When the Wisconsin Senate and State Assembly submitted an amicus brief to the Supreme Court, the plaintiffs asked the Faegre group to write a response brief on behalf of the Center for Media and Democracy. Yeager led the team of 15 attorneys from eight Faegre offices in researching, drafting and redrafting the brief pro bono.
“This is yet another choice to put an aggressive fossil fuel insider into a position of power at taxpayer expense. I have no doubt Wynn will put private interests–very special interests–over the public interest in protecting our public lands and forests,” said Lisa Graves, Executive Director of the Center for Media and Democracy and publisher of the website ALECExposed.org, the first website to publish hundreds of ALEC model bills back in 2011.
“Promoting Wynn, with his long ties to the Koch Industries-fueled ALEC pay-to-play operation and other groups like EEI that peddle the corporate agenda, just underscores how Trump has put the swamp creatures in charge instead of ‘draining the swamp.”
The CEA was created in the late 2000s by Whatley, a founding partner of a Washington, D.C.-based Republican lobbying group, HBW Resources, that has close ties to the Alberta, Canada, tar sands industry, according to Sourcewatch, “Consumer Energy Alliance”: https//www.sourcewatch.org/index.php/Consumer_Energy_Alliance. Whatley’s CEA is backed by big energy producers such as BP, Chevron, ExxonMobil, Marathon, Shell, to name but a few.
What Resolute filed is known as a Strategic Lawsuit Against Public Participation (SLAPP) lawsuit. They are, as PR Watch has previously documented, employed by corporations to shut people up and burden them with the cost of legal defenses.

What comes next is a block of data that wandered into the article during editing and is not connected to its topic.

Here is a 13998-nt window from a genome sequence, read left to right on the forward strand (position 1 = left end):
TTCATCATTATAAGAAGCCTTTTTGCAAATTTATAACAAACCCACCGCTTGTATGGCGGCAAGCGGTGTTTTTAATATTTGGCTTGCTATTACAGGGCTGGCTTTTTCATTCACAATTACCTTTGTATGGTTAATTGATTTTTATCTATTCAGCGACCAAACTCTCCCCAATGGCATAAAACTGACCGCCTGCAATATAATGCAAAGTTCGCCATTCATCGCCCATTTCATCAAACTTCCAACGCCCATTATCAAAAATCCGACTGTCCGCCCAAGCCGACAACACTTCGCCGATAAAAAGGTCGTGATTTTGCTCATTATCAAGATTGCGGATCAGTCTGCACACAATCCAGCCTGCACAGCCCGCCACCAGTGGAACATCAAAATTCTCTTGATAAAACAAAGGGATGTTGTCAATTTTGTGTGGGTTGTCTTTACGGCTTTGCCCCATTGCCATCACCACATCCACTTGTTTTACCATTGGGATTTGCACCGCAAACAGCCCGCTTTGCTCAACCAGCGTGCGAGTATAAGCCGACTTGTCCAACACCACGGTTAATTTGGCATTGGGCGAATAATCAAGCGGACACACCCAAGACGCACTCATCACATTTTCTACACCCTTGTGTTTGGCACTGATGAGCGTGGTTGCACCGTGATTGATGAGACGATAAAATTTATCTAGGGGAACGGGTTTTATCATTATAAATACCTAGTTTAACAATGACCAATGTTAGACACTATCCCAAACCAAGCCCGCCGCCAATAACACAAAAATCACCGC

In addition to Milwaukee progressive comedians, each Laughing Liberally Milwaukee features a special interview with a local activist, journalist, or political figure. October’s guest is Lisa Graves, executive director at the Center for Media and Democracy, a nationally-recognized watchdog group that leads in-depth investigations into the corruption that undermines our democracy, environment, and economic prosperity.
In July 2011, The Nation published a series of articles produced in collaboration with the Center for Media and Democracy (CMD) that showcased some of the ALEC model bills and described ties to the Koch family, and CMD launched a website “ALEC Exposed” that documented more than 800 of ALEC model bills, the legislators and corporations that had helped to draft them, and the states that enacted them.
Murray has worked assiduously for years to head off federal climate regulation. In fact, emails obtained by the Center for Media and Democracy showed that Murray conferred with then-Oklahoma Attorney General Pruitt in 2015 after the Obama EPA announced its plans for reducing carbon emissions from the electric power sector. Inhofe acted as a go-between, arranging a phone meeting between the two.
The volume of paper documents — some 200,000 — was an obvious deterrent. So too was the scanning technology over the years. But von Stackelberg always kept his eye on that changing technology and eventually they decided the time was right. Partnering with the Center for Media and Democracy and the Bioscience Resource Project, von Stackelberg and van Strum digitized the thousands of pages of documents and put them online as The Poison Papers.
Editors might believe the op-ed label relieves them of responsibility. “They can post (submissions) with very little scrutiny as an op-ed,” said Lisa Graves, executive director of the Center for Media and Democracy, a corporate watchdog group. “It’s happened with a lot of papers. It’s a nod to the blog world.”
One of the publications I followed at the time was PR Watch. It was a quarterly that was exactly what its name suggests. In 2002, I stumbled across a story that filled in the gaps in my understanding of the dialogue schema used by PR firms. The piece was written by two guys I don’t know: Bob Burton and Andy Rowell.